- Prudence, also known as practical wisdom, is the most important virtue for Aristotle. In war, soldiers must fight with prudence by making judgments through practical wisdom. This virtue is a must to obtain because courage requires judgments to be made.
- Temperance, or self-control, simply means moderation. Soldiers must display moderation with their enjoyment while at war in the midst of violent activities. Temperance concerning courage gives one moderation in private which leads to moderation in public.
- Courage is “moderation or observance of the mean with respect to feelings of fear and confidence.” Courage is “observance of the mean with regard to things that excite confidence or fear, under the circumstances which we have specified, and chooses its course and sticks to its post because it is noble to do so, or because it is disgraceful not to do so.” Concerning warfare, Aristotle believes soldiers are morally significant and are military and political heroes. War is simply a stage for soldiers to display courage, and is the only way courage can be exemplified. Any other action by a human is simply the copying a soldier's ways; they are not actually courageous.
- Justice means giving the enemy what is due to them in the proper ways; being just toward them. In other words, one must recognize what is good for the community and one must undertake a good course of action.
Vices of courage must also be identified which are cowardice and recklessness. Soldiers who are not prudent act with cowardice, and soldiers who do not have temperance act with recklessness. One should not be unjust toward their enemy no matter the circumstance. On another note, one becomes virtuous by first imitating another who exemplifies such virtuous characteristics, practicing such ways in their daily lives, turning those ways into customs and habits by performing them each and every day, and finally, connecting or uniting the four of them together.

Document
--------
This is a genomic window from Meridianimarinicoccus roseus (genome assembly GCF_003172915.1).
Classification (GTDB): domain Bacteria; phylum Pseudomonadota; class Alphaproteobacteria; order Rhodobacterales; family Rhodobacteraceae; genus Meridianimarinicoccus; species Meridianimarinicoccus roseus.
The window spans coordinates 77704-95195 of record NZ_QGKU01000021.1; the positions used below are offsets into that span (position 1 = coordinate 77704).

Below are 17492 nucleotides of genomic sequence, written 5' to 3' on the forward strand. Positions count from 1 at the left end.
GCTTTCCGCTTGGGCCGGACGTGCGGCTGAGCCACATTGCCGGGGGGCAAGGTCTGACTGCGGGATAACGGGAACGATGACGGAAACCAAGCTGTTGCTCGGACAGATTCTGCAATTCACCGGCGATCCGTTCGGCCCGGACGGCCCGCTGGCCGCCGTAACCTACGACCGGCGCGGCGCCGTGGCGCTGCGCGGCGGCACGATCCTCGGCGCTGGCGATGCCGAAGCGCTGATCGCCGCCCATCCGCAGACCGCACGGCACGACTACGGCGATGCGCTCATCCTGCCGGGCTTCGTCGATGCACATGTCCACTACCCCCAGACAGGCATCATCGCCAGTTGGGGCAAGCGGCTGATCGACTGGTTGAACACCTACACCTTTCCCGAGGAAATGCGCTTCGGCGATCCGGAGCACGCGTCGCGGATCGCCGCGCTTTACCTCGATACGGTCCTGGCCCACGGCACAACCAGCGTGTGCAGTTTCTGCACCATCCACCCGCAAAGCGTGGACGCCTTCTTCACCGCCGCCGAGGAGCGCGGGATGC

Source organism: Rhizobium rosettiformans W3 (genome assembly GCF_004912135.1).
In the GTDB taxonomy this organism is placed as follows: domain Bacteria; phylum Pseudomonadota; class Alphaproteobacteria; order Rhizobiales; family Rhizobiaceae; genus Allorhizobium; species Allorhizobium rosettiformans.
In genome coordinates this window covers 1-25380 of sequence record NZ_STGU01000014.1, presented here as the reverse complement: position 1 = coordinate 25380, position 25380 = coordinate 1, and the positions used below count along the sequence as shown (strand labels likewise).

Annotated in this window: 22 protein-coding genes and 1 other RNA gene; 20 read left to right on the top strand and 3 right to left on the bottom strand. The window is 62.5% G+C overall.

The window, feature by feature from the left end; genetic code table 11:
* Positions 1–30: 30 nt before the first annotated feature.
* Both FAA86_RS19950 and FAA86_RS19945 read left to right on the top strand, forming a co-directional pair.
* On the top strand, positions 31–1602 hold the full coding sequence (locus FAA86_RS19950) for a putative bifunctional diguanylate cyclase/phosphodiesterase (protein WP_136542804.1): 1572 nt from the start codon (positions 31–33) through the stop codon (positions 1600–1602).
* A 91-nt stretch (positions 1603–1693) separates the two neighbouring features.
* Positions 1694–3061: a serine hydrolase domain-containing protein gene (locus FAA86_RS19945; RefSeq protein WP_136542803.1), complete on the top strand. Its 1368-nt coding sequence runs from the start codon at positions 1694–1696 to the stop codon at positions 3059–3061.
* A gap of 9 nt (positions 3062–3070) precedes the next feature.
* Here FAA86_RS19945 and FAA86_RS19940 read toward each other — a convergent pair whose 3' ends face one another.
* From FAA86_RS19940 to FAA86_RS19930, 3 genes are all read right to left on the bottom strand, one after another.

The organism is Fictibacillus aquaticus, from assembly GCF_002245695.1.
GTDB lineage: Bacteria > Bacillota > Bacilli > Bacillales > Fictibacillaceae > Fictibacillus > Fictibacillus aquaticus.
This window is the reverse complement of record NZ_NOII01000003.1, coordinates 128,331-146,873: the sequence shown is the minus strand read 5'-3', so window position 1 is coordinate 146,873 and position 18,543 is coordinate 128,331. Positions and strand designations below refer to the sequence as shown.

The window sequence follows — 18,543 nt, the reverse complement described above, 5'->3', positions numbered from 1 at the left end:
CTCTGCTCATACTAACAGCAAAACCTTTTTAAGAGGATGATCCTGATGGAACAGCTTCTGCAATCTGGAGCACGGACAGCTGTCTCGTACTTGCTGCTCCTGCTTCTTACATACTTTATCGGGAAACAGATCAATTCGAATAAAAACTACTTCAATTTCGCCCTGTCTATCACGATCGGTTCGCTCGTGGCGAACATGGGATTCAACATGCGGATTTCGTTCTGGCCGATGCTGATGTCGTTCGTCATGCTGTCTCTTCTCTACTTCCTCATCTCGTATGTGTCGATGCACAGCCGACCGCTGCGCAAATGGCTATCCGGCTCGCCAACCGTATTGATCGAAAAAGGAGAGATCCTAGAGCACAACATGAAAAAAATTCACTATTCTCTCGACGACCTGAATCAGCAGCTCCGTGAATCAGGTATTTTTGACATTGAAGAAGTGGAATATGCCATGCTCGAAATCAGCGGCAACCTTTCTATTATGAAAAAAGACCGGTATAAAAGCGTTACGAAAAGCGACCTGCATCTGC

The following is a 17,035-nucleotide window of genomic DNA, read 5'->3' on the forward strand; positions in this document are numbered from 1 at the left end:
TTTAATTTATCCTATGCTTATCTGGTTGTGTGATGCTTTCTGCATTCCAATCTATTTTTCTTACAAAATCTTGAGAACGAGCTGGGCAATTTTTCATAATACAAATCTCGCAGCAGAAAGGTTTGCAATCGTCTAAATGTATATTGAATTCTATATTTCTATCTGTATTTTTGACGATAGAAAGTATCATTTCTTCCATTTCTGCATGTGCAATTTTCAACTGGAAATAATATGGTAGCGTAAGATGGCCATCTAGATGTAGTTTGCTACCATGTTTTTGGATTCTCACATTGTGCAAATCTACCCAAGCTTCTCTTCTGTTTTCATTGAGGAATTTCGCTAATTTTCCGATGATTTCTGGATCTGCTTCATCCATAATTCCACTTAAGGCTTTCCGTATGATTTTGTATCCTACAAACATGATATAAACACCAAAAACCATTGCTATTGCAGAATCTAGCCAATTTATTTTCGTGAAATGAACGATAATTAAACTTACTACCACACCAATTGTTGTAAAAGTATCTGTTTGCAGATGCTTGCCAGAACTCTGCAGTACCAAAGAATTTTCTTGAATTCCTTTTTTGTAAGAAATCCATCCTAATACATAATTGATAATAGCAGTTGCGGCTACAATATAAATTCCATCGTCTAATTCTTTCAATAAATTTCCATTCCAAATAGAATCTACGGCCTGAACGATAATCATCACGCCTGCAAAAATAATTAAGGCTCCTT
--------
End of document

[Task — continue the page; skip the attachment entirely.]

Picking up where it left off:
Only soldiers can exemplify such virtues because war demands soldiers to exercise disciplined and firm virtues, but war does everything in its power to shatter the virtues it demands. Since virtues are very fragile, they must be practiced always, for if they are not practiced they will weaken and eventually disappear. One who is virtuous has to avoid the enemies of virtue which are indifference or persuasion that something should not be done, self-indulgence or persuasion that something can wait and does not need to be done at that moment, and despair or persuasion that something simply cannot be accomplished anyway. In order for one to be virtuous they must display prudence, temperance, courage, and justice; moreover, they have to display all four of them and not just one or two to be virtuous.